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2017 | 77 | Suppl.1 |
Tytuł artykułu

Regulation and cellular functions of mTORC1 in animal models of epilepsy

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Języki publikacji
Introduction: Mammalian target of rapamycin (mTOR) is a protein kinase that regulates cellular metabolism. Adequate mTOR activity is needed for development as well as proper physiology of mature neurons. Changes in mTOR activity are often observed in neuropathology. Several groups reported that seizures increase mTOR activity, and mTOR contributes to spontaneous seizures. However, the current knowledge about 1) the spatiotemporal and 2) the subcellular pattern of mTOR activation as well as 3) mTOR downstream effectorsin epilepsy is limited. Effects of mTOR insufficiency in seizures also remain under investigated. Aim: The aim of my team is to understand regulation and contribution of mTOR to epilepsy and pinpointing cellular mechanisms downstream mTOR. Methods: To study a role of mTOR in epilepsy we used models of pharmacological treatment with kainic acid (KA). We performed analysis of status epilepticus (SE) severity and progression. We analyzed with quantitative Western-blot and microarrays changes in signaling pathways and gene expression. Subcellular distribution of mTOR and its activity was analyzed by live microscopy. Results: We showed that SE induces mTOR first in neurons and next in astrocytes. At early times post seizures mTOR translocates to the nucleus, where its activity increases gradually. We showed that mTOR is involved in KA-dependent gene expression and genes regulated by mTOR regulate cytoskeleton. One of them, Elmo-1 regulates axonal growth and dendritic spine changes. Our research shows also that insufficient mTOR activity lead to increased sensitivity to KA. Conclusions: mTOR is an important player in epilepsy. One of the processes likely controlled by mTOR in epilepsy is transcription of genes responsible for cytoskeleton rearrangement. On the other hand, insufficient mTOR activity decreases threshold for epileptic-like neuronal activity. FINANCIAL SUPPORT: The research was supported by Polish National Science Centre (grants no. 2012/05/B/ NZ3/00429; 2012/07/E/NZ3/00503), 7FP grant (no. 602391, “EPISTOP”) and the Polish Ministerial funds for science (years 2014–2018) for the implementation of international co‑financed project. JJ is a recipient of the Foundation for Polish Science “Mistrz” Professorial Subsidy.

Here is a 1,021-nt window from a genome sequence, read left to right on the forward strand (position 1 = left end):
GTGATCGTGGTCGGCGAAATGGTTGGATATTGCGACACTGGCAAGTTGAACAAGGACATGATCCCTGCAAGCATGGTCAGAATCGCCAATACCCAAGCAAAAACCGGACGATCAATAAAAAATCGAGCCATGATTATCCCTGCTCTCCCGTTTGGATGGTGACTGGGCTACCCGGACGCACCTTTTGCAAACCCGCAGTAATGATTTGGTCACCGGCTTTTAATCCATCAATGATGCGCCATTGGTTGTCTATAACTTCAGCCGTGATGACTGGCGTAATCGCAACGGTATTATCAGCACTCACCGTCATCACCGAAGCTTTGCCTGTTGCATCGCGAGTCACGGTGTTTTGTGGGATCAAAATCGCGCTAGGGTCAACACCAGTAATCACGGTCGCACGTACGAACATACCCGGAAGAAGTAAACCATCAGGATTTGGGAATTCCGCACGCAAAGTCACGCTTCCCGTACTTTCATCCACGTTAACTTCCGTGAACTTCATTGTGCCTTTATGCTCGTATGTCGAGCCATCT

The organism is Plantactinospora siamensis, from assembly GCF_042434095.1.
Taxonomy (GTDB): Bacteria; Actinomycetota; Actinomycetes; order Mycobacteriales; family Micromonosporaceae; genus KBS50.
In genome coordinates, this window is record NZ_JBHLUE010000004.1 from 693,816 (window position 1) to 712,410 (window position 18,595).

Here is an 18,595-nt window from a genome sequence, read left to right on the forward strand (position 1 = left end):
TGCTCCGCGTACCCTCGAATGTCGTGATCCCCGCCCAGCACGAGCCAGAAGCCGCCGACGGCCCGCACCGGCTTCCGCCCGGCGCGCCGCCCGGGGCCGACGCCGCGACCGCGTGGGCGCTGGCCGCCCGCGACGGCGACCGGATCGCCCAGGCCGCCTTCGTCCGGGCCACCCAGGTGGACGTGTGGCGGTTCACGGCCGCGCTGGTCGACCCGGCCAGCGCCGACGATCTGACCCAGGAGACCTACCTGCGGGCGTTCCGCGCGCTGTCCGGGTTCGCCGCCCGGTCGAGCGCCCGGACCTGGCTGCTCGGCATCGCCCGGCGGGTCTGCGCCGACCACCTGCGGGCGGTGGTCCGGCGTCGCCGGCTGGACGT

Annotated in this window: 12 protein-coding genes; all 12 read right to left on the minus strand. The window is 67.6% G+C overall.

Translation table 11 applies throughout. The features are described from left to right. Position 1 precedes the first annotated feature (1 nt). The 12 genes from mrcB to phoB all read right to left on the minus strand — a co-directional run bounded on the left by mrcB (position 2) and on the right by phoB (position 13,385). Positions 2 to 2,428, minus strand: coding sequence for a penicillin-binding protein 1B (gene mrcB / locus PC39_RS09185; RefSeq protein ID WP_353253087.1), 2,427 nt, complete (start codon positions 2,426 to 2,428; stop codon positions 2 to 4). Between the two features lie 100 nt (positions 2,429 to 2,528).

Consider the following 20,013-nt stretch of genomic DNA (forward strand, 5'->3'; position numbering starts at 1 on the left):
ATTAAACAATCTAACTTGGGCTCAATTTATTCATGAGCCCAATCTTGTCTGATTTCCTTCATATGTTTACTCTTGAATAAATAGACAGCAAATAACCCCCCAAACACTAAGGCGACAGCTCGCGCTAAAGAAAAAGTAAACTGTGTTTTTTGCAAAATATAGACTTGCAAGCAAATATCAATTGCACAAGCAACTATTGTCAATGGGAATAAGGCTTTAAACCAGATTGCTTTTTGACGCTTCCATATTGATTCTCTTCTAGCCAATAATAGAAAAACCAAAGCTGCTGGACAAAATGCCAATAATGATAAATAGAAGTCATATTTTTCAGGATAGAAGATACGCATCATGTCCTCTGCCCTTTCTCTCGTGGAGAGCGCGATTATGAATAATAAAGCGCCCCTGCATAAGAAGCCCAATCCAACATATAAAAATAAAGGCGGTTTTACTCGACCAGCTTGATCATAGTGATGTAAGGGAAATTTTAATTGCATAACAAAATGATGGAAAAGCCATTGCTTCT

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  • International Institute of Molecular and Cell Biology, Warsaw, Poland
  • International Institute of Molecular and Cell Biology, Warsaw, Poland
  • International Institute of Molecular and Cell Biology, Warsaw, Poland
  • International Institute of Molecular and Cell Biology, Warsaw, Poland
  • Children’s Memorial Health Institute, Department of Neurology and Epileptology, Warsaw, Poland
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